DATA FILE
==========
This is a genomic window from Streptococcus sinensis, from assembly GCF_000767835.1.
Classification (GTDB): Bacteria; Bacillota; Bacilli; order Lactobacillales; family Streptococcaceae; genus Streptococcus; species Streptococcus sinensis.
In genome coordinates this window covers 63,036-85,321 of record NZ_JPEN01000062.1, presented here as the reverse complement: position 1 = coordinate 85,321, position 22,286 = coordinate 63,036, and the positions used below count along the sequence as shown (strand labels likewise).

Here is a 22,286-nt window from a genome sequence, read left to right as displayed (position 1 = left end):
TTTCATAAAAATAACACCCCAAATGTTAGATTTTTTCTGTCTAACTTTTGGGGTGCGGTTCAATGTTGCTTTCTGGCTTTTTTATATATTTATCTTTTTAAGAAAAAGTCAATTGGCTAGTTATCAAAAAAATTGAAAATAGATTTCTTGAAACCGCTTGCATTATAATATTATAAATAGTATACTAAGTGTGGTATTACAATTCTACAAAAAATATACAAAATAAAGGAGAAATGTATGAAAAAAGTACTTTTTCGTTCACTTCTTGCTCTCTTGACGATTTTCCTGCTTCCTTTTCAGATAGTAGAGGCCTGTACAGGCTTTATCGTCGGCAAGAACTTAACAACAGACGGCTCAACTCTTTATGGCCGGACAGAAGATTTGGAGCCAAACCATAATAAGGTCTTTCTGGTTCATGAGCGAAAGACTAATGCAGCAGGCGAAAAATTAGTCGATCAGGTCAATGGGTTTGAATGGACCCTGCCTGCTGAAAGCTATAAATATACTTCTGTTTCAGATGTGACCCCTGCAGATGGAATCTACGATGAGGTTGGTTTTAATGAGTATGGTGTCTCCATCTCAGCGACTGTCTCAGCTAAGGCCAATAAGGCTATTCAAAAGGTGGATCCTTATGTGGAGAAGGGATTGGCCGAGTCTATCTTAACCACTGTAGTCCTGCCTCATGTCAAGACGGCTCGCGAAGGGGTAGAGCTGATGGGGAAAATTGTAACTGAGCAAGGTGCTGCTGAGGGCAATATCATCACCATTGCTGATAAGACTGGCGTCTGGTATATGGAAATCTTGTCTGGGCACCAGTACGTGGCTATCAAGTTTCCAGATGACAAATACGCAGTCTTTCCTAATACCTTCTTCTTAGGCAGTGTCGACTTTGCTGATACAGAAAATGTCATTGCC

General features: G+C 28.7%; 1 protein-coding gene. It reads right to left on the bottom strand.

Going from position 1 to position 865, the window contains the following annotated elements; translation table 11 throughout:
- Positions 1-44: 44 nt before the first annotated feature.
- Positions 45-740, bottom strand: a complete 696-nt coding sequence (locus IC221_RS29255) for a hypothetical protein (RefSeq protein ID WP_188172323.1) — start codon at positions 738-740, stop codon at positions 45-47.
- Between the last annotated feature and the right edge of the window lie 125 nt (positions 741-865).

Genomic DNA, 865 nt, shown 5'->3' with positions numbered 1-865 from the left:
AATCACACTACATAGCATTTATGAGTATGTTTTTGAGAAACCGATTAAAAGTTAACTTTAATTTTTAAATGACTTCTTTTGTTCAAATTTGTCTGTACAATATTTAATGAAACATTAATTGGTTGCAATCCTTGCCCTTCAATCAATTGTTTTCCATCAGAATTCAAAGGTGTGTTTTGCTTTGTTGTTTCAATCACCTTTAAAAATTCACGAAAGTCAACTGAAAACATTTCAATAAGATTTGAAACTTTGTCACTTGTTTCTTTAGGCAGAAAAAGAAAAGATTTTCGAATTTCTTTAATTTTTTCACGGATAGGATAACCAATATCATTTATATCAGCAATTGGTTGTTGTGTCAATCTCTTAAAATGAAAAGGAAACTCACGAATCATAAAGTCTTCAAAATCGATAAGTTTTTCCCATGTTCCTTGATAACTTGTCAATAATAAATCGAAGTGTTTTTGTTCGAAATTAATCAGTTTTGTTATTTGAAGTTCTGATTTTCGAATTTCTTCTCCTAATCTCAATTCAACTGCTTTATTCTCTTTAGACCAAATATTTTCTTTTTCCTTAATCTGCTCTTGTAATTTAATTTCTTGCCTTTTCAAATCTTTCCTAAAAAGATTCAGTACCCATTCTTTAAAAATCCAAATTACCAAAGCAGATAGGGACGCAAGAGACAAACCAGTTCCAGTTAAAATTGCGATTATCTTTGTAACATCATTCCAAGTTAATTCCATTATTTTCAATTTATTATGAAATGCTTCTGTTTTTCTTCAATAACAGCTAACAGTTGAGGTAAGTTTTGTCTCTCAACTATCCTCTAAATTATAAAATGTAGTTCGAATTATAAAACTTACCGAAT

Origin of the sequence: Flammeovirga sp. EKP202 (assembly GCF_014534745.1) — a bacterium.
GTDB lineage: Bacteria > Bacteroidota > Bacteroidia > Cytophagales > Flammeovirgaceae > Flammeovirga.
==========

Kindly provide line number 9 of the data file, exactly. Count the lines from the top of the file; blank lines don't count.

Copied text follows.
- Positions 45-740, bottom strand: a complete 696-nt coding sequence (locus IC221_RS29255) for a hypothetical protein (RefSeq protein ID WP_188172323.1) — start codon at positions 738-740, stop codon at positions 45-47.